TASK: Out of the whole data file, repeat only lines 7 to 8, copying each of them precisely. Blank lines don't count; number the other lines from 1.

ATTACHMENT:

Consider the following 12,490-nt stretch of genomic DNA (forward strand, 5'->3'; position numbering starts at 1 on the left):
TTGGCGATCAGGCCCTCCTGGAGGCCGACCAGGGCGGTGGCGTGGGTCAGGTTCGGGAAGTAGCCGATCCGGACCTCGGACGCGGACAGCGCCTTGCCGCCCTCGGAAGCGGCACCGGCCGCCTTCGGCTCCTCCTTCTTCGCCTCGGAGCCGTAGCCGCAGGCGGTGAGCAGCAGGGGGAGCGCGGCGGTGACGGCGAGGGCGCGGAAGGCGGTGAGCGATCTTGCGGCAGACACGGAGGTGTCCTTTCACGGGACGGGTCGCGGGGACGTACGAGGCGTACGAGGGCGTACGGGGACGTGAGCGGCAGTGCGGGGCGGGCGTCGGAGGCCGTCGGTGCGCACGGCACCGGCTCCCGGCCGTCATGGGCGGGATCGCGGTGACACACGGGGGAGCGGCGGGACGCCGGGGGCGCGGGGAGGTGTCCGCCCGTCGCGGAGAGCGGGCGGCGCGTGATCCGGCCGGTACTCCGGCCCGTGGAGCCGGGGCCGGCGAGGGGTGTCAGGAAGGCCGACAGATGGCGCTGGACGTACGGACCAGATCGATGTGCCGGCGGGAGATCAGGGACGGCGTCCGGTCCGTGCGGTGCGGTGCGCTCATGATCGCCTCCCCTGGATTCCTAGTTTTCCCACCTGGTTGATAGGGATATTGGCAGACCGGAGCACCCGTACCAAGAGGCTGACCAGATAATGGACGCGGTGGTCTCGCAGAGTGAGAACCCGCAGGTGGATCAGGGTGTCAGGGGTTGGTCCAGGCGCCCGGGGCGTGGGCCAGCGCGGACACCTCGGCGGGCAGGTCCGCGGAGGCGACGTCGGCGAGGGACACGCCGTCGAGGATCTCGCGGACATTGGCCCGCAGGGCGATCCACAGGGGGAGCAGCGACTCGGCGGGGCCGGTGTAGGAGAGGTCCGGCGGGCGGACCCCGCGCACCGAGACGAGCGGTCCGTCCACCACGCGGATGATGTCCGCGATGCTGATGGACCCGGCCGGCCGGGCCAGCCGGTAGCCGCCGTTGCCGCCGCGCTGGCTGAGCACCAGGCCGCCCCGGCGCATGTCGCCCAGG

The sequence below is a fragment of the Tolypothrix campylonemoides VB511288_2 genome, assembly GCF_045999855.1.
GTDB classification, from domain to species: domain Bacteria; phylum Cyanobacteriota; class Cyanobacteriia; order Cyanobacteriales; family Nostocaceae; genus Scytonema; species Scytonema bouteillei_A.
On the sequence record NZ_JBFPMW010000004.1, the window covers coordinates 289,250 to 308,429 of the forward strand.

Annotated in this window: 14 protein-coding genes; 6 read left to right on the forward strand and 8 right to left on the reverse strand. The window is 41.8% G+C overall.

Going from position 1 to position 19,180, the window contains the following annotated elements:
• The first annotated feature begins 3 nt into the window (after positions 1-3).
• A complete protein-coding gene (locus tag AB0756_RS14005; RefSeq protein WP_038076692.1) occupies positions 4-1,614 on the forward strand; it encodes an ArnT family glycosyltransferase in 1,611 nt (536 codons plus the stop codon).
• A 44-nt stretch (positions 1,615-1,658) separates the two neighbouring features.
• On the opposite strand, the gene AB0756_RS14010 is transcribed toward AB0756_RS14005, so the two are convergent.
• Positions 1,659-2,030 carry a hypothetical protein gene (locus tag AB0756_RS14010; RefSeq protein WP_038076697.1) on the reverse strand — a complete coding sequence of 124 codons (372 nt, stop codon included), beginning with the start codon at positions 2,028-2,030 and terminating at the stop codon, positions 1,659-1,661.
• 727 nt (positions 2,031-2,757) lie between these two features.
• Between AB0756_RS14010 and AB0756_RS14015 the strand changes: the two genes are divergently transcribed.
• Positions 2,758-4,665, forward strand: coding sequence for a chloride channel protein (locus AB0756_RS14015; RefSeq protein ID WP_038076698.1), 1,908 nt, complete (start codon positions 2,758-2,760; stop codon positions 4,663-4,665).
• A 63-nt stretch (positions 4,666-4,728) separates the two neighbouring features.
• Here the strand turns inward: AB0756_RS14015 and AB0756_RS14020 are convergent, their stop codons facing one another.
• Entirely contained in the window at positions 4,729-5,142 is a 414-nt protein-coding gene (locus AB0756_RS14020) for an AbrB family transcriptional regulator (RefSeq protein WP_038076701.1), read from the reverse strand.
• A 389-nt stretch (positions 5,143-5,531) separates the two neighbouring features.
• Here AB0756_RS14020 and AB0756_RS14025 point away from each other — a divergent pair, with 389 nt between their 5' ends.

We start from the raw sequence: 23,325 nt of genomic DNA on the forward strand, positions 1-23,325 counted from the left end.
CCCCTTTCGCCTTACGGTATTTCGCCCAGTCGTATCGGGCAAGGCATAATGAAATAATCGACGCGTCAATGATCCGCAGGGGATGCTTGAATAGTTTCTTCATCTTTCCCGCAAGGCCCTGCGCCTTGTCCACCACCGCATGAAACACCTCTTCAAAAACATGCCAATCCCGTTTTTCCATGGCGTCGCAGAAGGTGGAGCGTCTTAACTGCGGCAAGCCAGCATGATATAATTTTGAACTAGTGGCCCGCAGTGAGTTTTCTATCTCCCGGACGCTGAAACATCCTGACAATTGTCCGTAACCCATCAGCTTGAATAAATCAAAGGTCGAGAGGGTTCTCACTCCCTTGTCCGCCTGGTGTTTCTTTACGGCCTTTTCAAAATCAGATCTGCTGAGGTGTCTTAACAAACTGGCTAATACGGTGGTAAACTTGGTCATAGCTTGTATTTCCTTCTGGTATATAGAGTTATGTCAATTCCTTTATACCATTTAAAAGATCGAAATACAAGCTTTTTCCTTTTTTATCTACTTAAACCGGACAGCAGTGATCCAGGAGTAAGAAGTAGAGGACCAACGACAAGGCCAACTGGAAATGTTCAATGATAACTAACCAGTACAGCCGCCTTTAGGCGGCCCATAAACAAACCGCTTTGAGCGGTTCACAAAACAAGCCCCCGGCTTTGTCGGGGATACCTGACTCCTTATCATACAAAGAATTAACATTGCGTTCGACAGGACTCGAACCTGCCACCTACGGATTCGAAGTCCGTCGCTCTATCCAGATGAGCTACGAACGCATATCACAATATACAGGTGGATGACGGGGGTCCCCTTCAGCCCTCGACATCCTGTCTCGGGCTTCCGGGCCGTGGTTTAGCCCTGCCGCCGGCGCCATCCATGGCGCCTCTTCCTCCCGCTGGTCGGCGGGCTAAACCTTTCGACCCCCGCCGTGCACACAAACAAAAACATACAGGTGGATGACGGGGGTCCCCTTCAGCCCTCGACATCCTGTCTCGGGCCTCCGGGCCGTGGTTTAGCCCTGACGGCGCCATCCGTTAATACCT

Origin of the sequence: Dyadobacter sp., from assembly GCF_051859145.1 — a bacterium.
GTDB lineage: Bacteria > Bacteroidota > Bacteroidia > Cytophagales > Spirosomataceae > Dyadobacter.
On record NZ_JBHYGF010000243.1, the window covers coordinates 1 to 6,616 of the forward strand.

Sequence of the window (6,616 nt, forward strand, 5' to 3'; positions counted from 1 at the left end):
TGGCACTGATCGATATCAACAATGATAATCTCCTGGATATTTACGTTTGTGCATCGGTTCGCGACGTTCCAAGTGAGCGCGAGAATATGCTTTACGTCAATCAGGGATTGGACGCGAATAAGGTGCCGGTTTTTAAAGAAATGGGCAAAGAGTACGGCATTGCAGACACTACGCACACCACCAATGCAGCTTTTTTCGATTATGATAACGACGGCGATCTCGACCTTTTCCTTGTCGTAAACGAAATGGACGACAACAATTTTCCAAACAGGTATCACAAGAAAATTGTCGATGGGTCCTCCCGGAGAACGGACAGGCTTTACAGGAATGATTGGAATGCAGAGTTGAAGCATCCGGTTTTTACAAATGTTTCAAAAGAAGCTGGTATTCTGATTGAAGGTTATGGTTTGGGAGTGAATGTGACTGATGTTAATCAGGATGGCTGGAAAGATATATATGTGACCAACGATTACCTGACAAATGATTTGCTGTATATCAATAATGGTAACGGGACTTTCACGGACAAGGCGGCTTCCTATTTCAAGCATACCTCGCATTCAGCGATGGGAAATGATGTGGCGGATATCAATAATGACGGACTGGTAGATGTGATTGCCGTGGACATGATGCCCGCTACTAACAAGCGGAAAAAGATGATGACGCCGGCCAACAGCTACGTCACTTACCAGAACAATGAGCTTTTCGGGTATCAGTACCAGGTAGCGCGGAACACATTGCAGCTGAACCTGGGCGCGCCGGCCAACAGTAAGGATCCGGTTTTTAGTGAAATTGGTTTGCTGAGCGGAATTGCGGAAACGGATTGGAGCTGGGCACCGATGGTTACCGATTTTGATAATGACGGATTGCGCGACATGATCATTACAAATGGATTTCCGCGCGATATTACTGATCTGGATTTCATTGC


Going from position 1 to position 19,180, the window contains the following annotated elements:
• The first annotated feature begins 3 nt into the window (after positions 1-3).